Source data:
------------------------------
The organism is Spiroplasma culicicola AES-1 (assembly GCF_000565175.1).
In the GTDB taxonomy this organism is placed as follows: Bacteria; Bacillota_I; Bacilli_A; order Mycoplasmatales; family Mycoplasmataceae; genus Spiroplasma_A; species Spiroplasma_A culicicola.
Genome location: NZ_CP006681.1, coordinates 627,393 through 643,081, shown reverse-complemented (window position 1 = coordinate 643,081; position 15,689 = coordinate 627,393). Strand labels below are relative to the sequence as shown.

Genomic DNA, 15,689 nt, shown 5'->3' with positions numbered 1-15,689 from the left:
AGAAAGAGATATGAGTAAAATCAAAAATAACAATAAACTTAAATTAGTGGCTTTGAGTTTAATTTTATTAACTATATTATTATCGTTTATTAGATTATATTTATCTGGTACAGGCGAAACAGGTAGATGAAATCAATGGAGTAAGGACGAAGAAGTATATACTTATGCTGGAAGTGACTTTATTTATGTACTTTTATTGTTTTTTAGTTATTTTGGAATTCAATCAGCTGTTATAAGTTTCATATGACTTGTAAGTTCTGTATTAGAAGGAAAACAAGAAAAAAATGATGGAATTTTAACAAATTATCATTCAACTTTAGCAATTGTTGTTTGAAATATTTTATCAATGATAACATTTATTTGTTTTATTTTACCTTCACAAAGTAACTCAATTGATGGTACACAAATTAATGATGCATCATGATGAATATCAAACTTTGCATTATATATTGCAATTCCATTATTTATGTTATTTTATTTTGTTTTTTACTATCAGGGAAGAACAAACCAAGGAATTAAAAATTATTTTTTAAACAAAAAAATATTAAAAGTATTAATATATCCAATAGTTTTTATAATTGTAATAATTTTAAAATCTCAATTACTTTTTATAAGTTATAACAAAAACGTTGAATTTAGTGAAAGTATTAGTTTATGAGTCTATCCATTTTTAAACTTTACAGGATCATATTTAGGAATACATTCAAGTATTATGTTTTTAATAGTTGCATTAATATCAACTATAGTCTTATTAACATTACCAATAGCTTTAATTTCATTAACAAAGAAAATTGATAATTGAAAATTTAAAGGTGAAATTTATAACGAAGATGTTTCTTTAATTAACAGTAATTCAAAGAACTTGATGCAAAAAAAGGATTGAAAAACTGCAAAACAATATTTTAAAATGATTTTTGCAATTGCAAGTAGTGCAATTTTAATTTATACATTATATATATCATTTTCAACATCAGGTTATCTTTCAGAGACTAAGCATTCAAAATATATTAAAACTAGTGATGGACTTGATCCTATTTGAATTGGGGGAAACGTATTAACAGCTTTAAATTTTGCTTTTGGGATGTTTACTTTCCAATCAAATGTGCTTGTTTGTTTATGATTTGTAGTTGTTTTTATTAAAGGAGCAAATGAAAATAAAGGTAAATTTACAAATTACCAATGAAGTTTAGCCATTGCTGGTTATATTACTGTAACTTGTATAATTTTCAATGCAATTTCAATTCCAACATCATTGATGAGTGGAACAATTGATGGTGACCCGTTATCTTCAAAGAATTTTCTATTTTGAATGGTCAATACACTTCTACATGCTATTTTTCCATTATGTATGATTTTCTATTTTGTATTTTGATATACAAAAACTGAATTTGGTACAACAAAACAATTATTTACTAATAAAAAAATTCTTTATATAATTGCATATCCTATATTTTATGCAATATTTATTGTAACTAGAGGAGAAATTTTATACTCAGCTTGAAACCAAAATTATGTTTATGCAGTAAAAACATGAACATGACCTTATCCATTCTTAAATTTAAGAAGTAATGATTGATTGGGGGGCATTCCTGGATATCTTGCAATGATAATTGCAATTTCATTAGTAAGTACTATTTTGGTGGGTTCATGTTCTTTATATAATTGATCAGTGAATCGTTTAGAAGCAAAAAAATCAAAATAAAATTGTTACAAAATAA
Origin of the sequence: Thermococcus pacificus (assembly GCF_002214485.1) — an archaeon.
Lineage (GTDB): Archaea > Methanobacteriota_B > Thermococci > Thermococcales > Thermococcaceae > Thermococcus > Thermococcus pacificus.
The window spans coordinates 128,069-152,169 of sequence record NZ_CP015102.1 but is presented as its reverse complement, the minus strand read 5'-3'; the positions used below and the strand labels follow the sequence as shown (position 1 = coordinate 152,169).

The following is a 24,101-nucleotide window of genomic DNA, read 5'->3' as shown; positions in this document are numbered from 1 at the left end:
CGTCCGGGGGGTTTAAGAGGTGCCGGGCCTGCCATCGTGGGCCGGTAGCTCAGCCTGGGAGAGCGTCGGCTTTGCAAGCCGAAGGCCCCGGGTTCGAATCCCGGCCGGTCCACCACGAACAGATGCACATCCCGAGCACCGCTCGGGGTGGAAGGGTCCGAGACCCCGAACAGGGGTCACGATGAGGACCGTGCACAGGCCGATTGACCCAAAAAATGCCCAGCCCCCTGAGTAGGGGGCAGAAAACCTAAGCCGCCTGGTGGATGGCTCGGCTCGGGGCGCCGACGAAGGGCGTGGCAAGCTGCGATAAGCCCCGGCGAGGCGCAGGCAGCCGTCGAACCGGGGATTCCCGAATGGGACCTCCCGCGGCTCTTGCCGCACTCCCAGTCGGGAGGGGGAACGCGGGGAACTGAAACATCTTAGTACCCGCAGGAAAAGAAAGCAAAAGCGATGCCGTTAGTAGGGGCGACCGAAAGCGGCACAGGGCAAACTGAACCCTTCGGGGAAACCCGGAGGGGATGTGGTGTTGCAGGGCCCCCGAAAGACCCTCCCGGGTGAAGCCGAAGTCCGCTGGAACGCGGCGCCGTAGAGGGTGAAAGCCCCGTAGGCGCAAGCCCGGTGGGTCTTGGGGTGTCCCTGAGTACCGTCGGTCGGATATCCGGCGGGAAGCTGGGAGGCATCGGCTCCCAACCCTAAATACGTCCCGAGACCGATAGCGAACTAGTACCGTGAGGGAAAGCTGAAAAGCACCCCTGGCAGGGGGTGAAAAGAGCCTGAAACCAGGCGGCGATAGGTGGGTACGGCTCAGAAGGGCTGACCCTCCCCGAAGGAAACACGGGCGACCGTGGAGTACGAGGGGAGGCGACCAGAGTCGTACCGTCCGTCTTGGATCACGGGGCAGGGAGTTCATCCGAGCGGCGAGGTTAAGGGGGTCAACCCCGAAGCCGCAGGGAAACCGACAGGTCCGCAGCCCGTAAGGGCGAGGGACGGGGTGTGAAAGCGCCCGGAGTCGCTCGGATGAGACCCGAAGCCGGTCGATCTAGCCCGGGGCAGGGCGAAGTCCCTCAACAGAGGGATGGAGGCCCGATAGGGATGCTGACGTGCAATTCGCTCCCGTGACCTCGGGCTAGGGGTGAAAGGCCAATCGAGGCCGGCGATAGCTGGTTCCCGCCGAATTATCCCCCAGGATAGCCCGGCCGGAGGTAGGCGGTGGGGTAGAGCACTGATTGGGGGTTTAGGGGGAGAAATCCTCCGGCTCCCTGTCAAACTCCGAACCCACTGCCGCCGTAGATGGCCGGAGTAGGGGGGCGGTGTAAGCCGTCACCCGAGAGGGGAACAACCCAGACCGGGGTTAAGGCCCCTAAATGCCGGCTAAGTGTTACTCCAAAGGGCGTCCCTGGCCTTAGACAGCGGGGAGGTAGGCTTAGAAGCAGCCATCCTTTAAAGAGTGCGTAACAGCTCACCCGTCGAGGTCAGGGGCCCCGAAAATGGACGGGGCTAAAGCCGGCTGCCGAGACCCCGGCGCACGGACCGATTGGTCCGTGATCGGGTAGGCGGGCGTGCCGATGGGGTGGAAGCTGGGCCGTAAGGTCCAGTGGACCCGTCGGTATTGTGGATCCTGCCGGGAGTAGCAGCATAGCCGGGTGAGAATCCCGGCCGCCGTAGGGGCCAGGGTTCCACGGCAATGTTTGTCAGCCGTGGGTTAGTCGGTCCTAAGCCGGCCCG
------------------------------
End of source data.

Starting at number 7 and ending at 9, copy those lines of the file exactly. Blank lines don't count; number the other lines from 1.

Lineage (GTDB): Archaea > Methanobacteriota_B > Thermococci > Thermococcales > Thermococcaceae > Thermococcus > Thermococcus pacificus.
The window spans coordinates 128,069-152,169 of sequence record NZ_CP015102.1 but is presented as its reverse complement, the minus strand read 5'-3'; the positions used below and the strand labels follow the sequence as shown (position 1 = coordinate 152,169).

The following is a 24,101-nucleotide window of genomic DNA, read 5'->3' as shown; positions in this document are numbered from 1 at the left end: